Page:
QBARS - v30n1 Development of the New York Chapter Azalea Study Group

The Development of the New York Chapter Azalea Study Group
Betty Hager, Albertson, New York

How It All Began: After preliminary discussions the previous year, a nucleus of azalea admirers met at the home of Betty and Emil Hager in November 1971 to launch an azalea study group. These seventeen members agreed that here was a magnificent series in the Genus Rhododendron whose beauty, grace, and remarkable diversity in flower and plant form as well as versatility in landscape use had never been fully recognized.
This was evident at our chapter plant sales where members were reluctant to purchase the rare and unusual named azaleas that had been especially propagated to share with them. Upon questioning, we discovered they needed an introduction into the world of azaleas in order to appreciate them. So we decided to do something about it and to make education our prime purpose.
To initiate the study of the history and development of azaleas, we believed a review of our Eastern natives would be a good choice. So we asked Miriam Dowd of Planting Fields Arboretum to present a slide program at our December meeting to be followed by an informal discussion (who grew them, where available, propagation, fall foliage, etc.). Everyone was asked to bring in a budded branch of any native found in the garden and to read any literature available on the species. Miriam's exceptional talk with her beautiful slides met with warm response. She also started our reference file with a bound collection of articles on the azalea species, including a bibliography.
At our next session it seemed logical to follow with a discussion of the Ghents, so Frank Arsen, who has been growing these plants for a number of years, volunteered to outline the hybridizing history of this group and to find out what varieties were growing in New York gardens. We wondered what nurseries still carried these hybrids, so Jane McKay offered to act as secretary and wrote letters to almost fifty nurserymen. A tabulation of all hybrids and species listed in these catalogs is now being prepared, so anyone wishing a source for any specific plant may learn where it is available.
Since participation is the key to maintaining interest in any project, it was decided that each study club member be required to accept responsibility for part of a future program, that is, to research a topic assigned by the chairman and then give an informal 10 to 20 minute talk, demonstration, or slide lecture at a coming meeting. We felt one or two brief discussions each session with time for questions and comments would keep interest at a high level. We would attempt to maintain a relaxed atmosphere so both the reticent and the eager would feel free to exchange thoughts. Later, over coffee and a selection of cakes baked by our members, we agreed our Azalea Study Group was on its way.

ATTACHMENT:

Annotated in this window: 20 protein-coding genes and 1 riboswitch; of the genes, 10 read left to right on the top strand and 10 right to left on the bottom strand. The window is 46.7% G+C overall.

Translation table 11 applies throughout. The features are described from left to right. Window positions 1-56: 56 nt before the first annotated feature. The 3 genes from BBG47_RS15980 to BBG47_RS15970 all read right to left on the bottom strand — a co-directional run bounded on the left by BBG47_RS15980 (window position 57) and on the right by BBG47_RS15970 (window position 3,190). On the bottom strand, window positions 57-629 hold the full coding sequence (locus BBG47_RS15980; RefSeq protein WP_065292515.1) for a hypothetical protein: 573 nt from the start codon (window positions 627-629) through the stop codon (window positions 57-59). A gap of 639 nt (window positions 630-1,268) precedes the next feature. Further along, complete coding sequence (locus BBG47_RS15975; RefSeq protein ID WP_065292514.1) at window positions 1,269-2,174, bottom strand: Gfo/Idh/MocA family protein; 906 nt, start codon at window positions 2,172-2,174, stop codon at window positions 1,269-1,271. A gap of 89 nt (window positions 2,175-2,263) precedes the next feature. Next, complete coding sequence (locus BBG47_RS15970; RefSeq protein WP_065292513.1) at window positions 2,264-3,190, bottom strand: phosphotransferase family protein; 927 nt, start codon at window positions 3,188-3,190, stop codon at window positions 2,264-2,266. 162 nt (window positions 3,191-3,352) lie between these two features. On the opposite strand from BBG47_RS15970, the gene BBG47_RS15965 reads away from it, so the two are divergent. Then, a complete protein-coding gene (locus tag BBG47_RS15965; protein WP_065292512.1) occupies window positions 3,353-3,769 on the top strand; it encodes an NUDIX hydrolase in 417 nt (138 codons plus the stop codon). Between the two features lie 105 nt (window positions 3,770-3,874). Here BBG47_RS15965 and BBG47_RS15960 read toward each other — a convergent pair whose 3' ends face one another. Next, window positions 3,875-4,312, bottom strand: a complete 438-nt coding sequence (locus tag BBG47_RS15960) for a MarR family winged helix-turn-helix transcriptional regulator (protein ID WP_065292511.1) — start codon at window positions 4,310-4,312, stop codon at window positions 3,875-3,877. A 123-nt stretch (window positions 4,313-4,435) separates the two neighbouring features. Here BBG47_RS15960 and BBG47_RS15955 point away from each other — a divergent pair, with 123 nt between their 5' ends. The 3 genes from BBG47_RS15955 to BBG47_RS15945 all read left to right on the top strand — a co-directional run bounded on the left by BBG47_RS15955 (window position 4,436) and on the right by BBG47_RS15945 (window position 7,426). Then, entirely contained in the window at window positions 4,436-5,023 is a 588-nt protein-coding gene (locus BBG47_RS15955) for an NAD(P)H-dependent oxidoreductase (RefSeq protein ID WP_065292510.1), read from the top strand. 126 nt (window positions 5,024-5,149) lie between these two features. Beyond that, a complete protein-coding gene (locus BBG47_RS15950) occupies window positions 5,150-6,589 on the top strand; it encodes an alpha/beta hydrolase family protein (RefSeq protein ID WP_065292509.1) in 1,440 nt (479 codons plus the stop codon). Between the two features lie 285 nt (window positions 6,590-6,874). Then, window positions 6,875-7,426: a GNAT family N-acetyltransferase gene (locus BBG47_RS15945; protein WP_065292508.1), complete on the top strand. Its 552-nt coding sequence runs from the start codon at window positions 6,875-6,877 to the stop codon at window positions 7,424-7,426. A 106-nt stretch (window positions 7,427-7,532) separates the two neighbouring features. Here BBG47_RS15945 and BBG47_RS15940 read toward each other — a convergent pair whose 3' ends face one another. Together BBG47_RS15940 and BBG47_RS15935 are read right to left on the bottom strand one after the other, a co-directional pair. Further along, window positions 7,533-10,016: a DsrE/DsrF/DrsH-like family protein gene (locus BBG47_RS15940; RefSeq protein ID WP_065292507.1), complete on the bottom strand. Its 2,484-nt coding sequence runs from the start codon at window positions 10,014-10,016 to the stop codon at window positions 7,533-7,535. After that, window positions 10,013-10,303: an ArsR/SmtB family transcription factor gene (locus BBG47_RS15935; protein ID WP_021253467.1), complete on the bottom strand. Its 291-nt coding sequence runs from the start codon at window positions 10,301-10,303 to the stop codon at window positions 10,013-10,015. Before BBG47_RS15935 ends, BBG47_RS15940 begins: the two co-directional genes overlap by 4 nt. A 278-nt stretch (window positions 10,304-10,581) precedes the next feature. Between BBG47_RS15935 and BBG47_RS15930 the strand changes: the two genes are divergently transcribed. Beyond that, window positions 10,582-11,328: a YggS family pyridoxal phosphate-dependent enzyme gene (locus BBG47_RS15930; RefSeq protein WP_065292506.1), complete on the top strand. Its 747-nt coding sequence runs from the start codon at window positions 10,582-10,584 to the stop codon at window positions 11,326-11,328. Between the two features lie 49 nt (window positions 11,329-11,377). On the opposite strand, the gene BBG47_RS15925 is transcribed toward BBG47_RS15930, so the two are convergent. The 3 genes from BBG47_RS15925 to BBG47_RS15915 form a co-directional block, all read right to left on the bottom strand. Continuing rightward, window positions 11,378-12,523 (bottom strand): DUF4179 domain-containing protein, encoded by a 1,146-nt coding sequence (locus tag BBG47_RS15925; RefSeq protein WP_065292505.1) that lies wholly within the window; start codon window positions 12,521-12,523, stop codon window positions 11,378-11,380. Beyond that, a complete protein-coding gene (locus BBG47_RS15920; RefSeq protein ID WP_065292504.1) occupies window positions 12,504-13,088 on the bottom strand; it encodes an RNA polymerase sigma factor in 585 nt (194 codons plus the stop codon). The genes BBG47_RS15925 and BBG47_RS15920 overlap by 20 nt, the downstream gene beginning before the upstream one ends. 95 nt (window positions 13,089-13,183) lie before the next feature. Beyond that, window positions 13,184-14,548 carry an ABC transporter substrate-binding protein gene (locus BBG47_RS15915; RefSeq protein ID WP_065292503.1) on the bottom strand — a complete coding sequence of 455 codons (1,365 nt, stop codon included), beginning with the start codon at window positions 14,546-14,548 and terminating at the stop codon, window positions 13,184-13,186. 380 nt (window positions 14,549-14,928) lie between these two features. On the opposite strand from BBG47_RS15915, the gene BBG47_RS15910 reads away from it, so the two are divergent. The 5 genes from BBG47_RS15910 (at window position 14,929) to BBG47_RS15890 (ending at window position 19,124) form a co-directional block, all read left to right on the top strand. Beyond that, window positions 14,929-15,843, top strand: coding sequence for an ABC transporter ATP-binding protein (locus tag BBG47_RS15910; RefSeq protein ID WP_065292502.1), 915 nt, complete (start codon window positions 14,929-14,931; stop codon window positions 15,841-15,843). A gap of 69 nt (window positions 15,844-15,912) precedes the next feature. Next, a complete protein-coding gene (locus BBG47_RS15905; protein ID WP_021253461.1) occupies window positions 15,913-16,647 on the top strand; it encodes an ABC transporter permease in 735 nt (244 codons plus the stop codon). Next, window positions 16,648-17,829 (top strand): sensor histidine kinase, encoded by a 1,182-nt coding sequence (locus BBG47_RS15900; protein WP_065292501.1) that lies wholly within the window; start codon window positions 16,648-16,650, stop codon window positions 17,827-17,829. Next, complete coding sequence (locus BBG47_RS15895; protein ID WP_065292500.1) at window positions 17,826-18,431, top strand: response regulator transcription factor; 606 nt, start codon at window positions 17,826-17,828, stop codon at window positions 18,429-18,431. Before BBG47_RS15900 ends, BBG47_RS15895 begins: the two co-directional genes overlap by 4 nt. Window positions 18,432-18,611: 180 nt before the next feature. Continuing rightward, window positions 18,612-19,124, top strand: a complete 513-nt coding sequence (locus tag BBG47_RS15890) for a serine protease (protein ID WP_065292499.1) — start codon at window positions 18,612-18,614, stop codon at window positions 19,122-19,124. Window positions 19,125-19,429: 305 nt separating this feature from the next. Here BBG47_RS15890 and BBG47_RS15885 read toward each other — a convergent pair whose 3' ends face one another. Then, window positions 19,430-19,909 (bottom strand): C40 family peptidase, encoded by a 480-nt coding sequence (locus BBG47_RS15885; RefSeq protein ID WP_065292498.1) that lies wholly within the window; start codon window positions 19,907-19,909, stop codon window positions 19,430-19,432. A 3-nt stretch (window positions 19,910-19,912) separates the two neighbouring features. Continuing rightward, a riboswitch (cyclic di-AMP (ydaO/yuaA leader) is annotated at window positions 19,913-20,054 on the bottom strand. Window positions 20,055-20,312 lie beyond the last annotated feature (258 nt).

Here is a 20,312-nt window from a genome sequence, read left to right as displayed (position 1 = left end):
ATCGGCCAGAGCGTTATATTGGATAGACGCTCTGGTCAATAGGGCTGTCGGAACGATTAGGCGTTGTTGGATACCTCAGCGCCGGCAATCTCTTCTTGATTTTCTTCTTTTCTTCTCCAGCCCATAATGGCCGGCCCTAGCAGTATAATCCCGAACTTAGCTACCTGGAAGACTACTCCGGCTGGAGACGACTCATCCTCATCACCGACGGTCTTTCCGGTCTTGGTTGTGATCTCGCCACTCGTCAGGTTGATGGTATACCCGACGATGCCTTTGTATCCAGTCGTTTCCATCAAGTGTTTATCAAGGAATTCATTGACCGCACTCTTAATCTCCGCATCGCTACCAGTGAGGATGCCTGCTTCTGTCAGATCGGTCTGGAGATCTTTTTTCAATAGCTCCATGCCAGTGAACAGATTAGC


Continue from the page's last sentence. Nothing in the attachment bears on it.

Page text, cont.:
Our next activity was to ask each person to prepare a list of favorite azaleas, ten evergreen and ten deciduous, including both species and hybrids. This assignment was to be the entrance requirement for the following meeting. The top dozen in order of popularity were: Evergreen: 'Louise Gable', 'Dayspring', 'Martha Hitchcock', 'Palestrina', 'Peach Blow', 'Glacier', 'Rose Greeley', 'Rosebud', 'Geisha', 'Allure', 'Balsaminaeflora', 'Campfire' or 'Stewartstonian'. Deciduous: schlippenbachii , luteum , vaseyi , 'Cecile', 'Corneille', 'Gibraltar', 'Homebush', 'Oxydol', pentaphyllum , prunifolium , arborescens , 'Strawberry Ice'.
Now that four years have passed since this survey, it would be interesting to again ask this question to note any changes now that other hybrids and species have been added to our gardens. Plants have been made available to us through our reciprocal plant exchanges, our chapter plant sales (two a year), and our cutting and seed programs.
Membership has grown from 17 to about 50 on an average and we now meet in a library, centrally located, during the fall and winter months. Tours are scheduled in the spring to arboretums and home gardens. Due to the heavy activity of the New York Chapter on May weekends, we found evenings to be a good time to squeeze in a visit to another garden. As a result some of us azalea buffs look pretty sleepy by the time June arrives. Of course daylight hours are needed for photography and augmenting our chapter azalea slide library is important. While our slides are limited now, we hope to make a concerted effort next spring to add substantially to our azalea collection. Perhaps in the near future our group may be able to send a slide program to the ARS Slide Library on the azaleas growing on Long Island.